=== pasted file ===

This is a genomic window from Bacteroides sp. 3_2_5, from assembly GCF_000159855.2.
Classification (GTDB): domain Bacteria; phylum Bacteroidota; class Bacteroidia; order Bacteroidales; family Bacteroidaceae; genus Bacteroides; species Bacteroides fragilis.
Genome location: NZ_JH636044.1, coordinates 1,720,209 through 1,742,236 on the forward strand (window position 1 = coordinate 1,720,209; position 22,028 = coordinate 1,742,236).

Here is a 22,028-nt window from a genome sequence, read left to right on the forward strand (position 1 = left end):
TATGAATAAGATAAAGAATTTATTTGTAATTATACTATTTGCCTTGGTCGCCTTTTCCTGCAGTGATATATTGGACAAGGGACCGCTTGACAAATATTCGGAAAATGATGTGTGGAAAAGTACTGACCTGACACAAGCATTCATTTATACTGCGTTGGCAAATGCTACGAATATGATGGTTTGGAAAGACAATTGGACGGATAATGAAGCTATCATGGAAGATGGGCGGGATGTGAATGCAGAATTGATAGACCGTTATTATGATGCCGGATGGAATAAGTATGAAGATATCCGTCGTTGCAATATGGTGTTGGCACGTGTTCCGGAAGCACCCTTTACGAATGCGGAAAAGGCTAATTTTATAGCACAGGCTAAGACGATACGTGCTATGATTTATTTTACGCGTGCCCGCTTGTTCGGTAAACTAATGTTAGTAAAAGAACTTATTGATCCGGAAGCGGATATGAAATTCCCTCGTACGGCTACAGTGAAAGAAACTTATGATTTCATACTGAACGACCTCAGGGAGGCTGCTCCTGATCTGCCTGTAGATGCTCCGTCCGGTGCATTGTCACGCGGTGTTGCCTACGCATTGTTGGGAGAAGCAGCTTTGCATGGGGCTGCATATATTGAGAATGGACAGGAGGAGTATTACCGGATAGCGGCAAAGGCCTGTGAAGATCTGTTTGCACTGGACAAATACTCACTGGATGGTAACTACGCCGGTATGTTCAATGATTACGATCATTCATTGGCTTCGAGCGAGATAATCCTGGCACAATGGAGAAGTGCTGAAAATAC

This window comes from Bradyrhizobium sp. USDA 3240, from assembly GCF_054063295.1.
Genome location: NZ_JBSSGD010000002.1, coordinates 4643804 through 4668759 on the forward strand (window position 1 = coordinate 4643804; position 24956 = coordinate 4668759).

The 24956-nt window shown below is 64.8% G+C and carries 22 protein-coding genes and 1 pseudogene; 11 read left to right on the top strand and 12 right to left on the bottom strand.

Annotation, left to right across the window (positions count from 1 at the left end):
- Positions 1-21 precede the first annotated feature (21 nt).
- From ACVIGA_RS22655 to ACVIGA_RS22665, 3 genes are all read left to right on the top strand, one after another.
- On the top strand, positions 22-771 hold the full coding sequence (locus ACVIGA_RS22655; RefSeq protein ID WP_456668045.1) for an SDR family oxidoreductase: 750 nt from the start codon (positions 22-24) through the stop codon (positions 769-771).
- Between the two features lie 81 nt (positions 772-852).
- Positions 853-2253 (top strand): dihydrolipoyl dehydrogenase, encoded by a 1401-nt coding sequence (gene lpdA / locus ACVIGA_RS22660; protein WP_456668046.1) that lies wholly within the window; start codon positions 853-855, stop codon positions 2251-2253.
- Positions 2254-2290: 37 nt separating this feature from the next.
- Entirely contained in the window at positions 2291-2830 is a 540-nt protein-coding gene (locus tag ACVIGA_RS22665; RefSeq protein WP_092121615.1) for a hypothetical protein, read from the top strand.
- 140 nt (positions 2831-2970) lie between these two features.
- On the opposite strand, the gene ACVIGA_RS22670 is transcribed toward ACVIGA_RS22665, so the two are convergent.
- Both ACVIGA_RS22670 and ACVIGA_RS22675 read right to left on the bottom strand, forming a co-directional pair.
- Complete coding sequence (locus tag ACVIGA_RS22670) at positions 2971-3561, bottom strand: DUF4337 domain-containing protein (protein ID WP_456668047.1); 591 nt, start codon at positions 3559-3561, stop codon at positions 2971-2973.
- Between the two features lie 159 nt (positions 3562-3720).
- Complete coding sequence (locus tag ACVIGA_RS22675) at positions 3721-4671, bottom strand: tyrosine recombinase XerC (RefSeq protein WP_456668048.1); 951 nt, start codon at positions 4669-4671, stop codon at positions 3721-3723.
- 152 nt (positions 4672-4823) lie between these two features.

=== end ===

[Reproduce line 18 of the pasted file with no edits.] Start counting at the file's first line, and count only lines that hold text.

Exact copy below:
- On the opposite strand, the gene ACVIGA_RS22670 is transcribed toward ACVIGA_RS22665, so the two are convergent.